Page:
Well, that didn’t take long.
Just hours after CVS announced last Wednesday that it would halt sales of tobacco, public health activists and their media allies seized the opportunity to advance a notion championed by such anti-“Big Food” luminaries as The New York Times’ Mark Bittman and the Dean of Duke University’s Sanford School of Public Health, Kelly Brownell: food is the next tobacco.
For instance, the Texas Medical Association sent out the following tweet:
Will #CVS Stop Selling Potato Chips and Soda? http://t.co/As8f0sv3VH
— Texas Medical Association (@texmed) February 5, 2014
The commentary referenced in the tweet stated baldly, “Wander the aisles of CVS and see how their nutritional offerings fit within the framework of an organization pitching health.”
Next, this from Slate business and economics correspondent Matthew Yglesias:
But the cigarettes issue seems to me to mostly raise the question of how far CVS can really go down this road. After all, I was in CVS just yesterday to buy myself some Diet Coke. The Diet Coke sits next to the sugary sodas. And they’re across the aisle from the potato chips. Up front where you cash out there are lots of M&M’s and Snickers bars.
A Saturday op-ed in The Boston Globe called on CVS to put soda, energy drinks, and other “sugary beverages” behind the counter. In support of its absurd viewpoint, the piece quoted health researcher Deborah Cohen from the (normally cerebral) think tank RAND Corporation, who proclaimed, “The food industry is just shoving food in to us.” Nice imagery.
Speaking of imagery, the food=tobacco messaging wouldn’t be complete without a political cartoon. One by nationally syndicated cartoonist Jimmy Margulies appeared Saturday on the Washington Post op-ed page.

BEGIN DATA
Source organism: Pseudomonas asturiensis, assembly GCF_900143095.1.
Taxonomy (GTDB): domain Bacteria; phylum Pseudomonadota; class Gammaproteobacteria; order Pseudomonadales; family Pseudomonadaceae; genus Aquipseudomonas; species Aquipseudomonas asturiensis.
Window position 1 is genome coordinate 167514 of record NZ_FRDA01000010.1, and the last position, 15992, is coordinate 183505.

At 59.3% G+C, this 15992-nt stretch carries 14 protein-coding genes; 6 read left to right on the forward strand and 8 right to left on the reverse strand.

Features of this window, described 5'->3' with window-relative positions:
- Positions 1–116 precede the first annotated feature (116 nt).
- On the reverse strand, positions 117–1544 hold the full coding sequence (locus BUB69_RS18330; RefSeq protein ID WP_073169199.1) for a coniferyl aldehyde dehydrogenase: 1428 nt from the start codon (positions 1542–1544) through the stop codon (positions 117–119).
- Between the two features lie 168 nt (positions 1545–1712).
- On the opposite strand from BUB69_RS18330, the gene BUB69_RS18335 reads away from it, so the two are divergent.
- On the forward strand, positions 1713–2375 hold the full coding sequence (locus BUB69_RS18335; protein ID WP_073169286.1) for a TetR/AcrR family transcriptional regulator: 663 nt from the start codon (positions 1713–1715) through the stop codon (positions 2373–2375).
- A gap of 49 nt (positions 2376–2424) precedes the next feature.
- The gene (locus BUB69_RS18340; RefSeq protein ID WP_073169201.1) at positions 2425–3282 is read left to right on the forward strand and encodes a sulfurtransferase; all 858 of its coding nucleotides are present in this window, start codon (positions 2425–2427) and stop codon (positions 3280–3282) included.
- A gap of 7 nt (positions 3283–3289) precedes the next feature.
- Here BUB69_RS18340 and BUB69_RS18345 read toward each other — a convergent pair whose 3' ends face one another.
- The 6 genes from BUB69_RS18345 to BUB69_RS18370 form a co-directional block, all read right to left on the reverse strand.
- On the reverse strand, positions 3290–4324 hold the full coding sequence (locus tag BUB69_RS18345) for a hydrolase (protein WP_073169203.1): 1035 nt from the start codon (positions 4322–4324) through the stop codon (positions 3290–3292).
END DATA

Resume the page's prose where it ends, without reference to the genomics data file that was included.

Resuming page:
Food companies obviously chafe at the comparison of these two highly dissimilar product categories, as should any person who doesn’t have an axe to grind. But now that opportunities for paternalistic power and money through tobacco control are waning, anti-Big Food activists and their erstwhile allies in the plaintiffs’ bar see food as a logical and vulnerable next target. And they have at the ready an effective strategic activism plan, battle-tested from the “tobacco wars.”
Activists developed that tobacco playbook, Washington Legal Foundation has long argued, with “next” targets like food specifically in mind. We have always felt that tobacco was a convenient stalking horse hiding a larger agenda. In an April 2002 advertorial published on the op-ed page of The New York Times entitled “Eating Away Our Freedoms,” WLF asked “Will our favorite foods soon join tobacco and other legal products as the next target of anti-democratic regulation by litigation?” That has in fact been happening for some time.
Because of what had transpired over the previous decade, in 2011 WLF initiated a project with the same name as our 2002 advertorial—”Eating Away Our Freedoms.” By drawing upon all of WLF’s public interest tools, the Eating Away Our Freedoms project is aimed at illuminating how the public relations, legal, and regulatory attacks on consumers’ favorite foods and beverages are interlocking and highly coordinated.
That several prominent voices in public health and the media moved so swiftly to criticize CVS as hypocritical for continuing to sell disfavored food products indicates that anti-Big Food crusaders’ methods and message are truly starting to take hold.
The targets of this burgeoning Food Fight may not want to believe it, but their time has come. Food and beverage companies are no longer “next”—they are now.
This post also published at WLF’s Forbes.com contributor page